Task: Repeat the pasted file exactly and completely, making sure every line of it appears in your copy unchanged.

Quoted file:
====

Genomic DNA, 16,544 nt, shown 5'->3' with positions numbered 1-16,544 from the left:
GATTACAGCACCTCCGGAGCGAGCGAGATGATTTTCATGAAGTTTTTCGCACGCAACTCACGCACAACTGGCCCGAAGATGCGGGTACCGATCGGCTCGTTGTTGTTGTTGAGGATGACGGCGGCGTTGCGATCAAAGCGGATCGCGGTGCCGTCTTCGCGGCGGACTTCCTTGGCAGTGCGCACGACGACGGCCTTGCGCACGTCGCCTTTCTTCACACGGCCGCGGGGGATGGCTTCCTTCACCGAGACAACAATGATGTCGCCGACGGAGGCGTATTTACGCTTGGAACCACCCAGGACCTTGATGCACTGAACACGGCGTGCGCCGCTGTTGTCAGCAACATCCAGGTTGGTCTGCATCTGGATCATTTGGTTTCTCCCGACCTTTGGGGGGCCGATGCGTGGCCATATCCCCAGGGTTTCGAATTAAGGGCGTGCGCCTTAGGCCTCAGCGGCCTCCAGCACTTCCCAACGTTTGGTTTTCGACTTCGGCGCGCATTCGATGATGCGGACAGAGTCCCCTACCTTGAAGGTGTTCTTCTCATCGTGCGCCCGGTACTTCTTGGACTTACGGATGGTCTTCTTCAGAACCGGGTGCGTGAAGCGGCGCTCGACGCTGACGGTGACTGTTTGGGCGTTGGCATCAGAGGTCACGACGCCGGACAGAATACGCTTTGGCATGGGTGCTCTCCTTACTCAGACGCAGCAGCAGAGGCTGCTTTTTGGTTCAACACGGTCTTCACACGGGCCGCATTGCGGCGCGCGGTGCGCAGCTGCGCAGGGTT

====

Genomic DNA, 16,544 nt, shown 5'->3' with positions numbered 1-16,544 from the left:
GATTACAGCACCTCCGGAGCGAGCGAGATGATTTTCATGAAGTTTTTCGCACGCAACTCACGCACAACTGGCCCGAAGATGCGGGTACCGATCGGCTCGTTGTTGTTGTTGAGGATGACGGCGGCGTTGCGATCAAAGCGGATCGCGGTGCCGTCTTCGCGGCGGACTTCCTTGGCAGTGCGCACGACGACGGCCTTGCGCACGTCGCCTTTCTTCACACGGCCGCGGGGGATGGCTTCCTTCACCGAGACAACAATGATGTCGCCGACGGAGGCGTATTTACGCTTGGAACCACCCAGGACCTTGATGCACTGAACACGGCGTGCGCCGCTGTTGTCAGCAACATCCAGGTTGGTCTGCATCTGGATCATTTGGTTTCTCCCGACCTTTGGGGGGCCGATGCGTGGCCATATCCCCAGGGTTTCGAATTAAGGGCGTGCGCCTTAGGCCTCAGCGGCCTCCAGCACTTCCCAACGTTTGGTTTTCGACTTCGGCGCGCATTCGATGATGCGGACAGAGTCCCCTACCTTGAAGGTGTTCTTCTCATCGTGCGCCCGGTACTTCTTGGACTTACGGATGGTCTTCTTCAGAACCGGGTGCGTGAAGCGGCGCTCGACGCTGACGGTGACTGTTTGGGCGTTGGCATCAGAGGTCACGACGCCGGACAGAATACGCTTTGGCATGGGTGCTCTCCTTACTCAGACGCAGCAGCAGAGGCTGCTTTTTGGTTCAACACGGTCTTCACACGGGCCGCATTGCGGCGCGCGGTGCGCAGCTGCGCAGGGTT